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Swanson: What Count Dankula Does to Free Speech

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To some of us that headline makes perfect sense  —  to the rest of the world, it might be a tad confusing. Count Dankula is the alias for Scottish YouTuber Mark Meechans, and he was just convicted of committing a hate crime. The guilty verdict on this case has many across the world and online upset. That’s because Mr. Meechans’ case is not just about race, but free speech as well.

The context of the dual nature of the case comes down to the concept of context itself. The case revolved around a video that Meechans uploaded last year of him training his girlfriend’s dog to act as a Nazi by teaching it to do Sieg Heils on command along with similar activities. The Scottish justice system took action and charged Meechans with “Inciting Racial Hatred,” a hate crime punishable with time in prison.

Some may argue that’s enough to be hate speech, and some will say more needs to be done. However, to fully understand this case we must understand the context of the video. In the introduction of the video, Meechans explains that he’s been put in charge of watching his girlfriend’s dog, and as a prank he wants to turn the dog into the most not-cute thing he can think of: a Nazi. So it’s not so much the glorification and the spreading of Nazism, but rather a parody and mockery of it. Does that still make it hate speech?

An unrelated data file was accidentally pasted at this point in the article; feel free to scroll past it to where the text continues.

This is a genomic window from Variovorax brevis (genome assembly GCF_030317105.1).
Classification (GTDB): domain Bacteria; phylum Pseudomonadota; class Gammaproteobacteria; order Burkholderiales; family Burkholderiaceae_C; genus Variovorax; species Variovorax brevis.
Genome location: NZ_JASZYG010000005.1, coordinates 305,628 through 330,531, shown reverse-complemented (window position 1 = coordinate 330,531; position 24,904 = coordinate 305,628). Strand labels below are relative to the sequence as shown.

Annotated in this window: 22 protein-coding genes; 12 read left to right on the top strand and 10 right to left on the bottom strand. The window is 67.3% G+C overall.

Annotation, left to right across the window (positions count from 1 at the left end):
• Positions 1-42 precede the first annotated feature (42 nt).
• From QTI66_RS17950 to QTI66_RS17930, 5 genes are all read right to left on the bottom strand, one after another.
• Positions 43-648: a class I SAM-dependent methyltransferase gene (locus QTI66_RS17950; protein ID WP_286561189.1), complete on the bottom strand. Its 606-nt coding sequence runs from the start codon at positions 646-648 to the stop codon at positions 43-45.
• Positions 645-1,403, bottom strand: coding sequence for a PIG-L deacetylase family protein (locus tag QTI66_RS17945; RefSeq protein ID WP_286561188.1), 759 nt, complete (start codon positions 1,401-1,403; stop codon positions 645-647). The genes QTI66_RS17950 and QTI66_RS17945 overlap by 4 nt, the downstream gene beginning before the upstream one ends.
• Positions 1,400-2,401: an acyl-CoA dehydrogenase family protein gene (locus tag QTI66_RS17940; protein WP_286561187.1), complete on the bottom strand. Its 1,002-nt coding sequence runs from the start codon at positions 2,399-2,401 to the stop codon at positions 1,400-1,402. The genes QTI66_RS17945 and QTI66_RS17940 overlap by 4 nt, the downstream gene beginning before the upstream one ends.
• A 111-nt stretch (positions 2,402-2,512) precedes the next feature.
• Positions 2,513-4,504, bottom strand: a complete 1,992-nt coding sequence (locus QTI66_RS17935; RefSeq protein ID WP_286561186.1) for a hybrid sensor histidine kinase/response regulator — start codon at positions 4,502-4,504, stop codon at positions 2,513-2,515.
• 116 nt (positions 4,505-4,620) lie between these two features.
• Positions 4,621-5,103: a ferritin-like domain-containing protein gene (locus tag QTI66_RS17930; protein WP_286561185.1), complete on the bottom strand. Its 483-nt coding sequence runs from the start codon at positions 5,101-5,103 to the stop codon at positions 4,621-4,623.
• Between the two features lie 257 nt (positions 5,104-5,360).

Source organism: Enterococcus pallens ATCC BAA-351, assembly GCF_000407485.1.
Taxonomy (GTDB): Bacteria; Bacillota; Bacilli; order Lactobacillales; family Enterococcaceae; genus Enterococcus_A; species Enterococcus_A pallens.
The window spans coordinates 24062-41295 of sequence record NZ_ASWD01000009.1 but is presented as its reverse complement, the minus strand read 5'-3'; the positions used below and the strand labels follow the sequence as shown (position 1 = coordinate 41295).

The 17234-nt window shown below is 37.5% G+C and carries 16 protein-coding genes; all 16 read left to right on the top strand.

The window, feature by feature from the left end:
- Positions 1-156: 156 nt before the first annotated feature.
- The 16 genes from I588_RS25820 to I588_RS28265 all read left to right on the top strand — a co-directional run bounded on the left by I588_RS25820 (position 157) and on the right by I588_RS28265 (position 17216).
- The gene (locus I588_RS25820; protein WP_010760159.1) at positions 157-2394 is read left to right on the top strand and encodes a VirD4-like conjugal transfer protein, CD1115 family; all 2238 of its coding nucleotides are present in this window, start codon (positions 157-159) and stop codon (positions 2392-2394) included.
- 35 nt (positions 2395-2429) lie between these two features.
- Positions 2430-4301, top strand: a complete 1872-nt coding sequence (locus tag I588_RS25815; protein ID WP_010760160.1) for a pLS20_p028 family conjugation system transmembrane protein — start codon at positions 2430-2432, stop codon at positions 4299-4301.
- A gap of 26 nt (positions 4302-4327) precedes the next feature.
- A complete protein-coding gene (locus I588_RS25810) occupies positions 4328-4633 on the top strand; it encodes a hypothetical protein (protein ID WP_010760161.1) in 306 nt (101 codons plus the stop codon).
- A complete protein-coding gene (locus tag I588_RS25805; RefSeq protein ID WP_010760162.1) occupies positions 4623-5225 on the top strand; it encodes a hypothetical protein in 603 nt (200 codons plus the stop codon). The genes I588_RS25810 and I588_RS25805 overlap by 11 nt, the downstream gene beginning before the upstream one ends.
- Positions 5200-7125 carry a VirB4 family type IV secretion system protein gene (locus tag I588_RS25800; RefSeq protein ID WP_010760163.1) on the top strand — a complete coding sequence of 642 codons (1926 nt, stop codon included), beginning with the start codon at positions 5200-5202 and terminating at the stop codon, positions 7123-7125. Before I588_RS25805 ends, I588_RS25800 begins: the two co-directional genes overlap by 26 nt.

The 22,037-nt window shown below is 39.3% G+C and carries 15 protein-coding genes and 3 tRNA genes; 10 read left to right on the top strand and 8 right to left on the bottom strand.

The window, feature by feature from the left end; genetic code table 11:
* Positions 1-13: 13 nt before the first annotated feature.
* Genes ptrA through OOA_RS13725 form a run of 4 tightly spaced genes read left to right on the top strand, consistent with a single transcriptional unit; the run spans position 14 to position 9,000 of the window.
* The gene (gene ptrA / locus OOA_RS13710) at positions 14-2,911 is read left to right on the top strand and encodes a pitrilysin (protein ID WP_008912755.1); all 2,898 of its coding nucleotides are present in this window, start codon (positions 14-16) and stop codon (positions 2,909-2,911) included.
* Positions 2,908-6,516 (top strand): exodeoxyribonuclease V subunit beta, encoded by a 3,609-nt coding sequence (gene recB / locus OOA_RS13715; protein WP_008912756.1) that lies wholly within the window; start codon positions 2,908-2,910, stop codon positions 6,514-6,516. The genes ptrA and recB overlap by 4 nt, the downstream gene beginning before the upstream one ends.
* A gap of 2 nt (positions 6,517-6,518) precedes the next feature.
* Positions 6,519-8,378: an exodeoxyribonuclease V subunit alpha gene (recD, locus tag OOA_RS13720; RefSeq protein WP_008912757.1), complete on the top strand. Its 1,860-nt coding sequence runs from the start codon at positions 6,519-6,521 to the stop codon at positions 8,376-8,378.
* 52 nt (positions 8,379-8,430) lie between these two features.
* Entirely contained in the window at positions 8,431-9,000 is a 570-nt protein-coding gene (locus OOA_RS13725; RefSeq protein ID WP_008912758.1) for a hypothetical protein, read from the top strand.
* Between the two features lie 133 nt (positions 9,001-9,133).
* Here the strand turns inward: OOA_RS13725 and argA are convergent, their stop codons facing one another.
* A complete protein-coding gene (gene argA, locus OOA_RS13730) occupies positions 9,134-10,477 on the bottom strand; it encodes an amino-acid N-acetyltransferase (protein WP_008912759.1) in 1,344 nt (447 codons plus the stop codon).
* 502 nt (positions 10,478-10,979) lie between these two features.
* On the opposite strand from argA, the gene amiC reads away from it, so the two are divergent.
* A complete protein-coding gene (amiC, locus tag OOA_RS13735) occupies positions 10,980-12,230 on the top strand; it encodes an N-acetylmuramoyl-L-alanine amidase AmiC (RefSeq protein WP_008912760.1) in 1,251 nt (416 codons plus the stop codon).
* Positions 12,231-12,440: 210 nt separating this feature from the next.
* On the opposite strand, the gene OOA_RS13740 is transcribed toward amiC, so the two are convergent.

This is the most contentious part of the case. The video is mocking Nazism, and the ideals that it represents and atrocities that it caused in the past. So how could the sheriff, prosecutors and judge agree that this is the spreading of Nazi propaganda and incites racial hatred? The nature of this case makes the final verdict rather confusing. Does the context of hate speech not matter in trials like this? It seems like it would be common sense to anyone that you can only judge somebody’s words by the context that they were said in.

It’s because of this context that this case would have very likely been different if this was tried in America. It most likely would not have seen a courtroom at all, let alone the sheriff’s office. That’s because the U.S. government is one of the few that explicitly protects the freedom of speech in its constitution. Scotland has no such protection, which makes this case possible. However, it has been a moderately accepted fact that free speech is a staple of a modern liberal society. Nations that go out to restrict free speech like North Korea are seen as totalitarian and tyrannical. That’s why this case is still important. Scots are granted the freedom of speech, even if it’s not in their constitution.

This case should come to disturb anyone who thinks it’s a little far to incarcerate a man for making a joke Nazi video with his girlfriend’s dog. While it’s not likely that this will affect the view of free speech in America, this should cause concern for anyone who believes that citizens of a modern democratic and liberal society deserve free speech. The results of this case can spread and influence future cases like this in other liberal nations that don’t explicitly protect free speech. I think people who don’t like Nazis will come to benefit from not punishing people who make fun of them.

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About the Contributor
Gavin Swanson, Opinion Writer
Gavin Swanson is an opinion writer.

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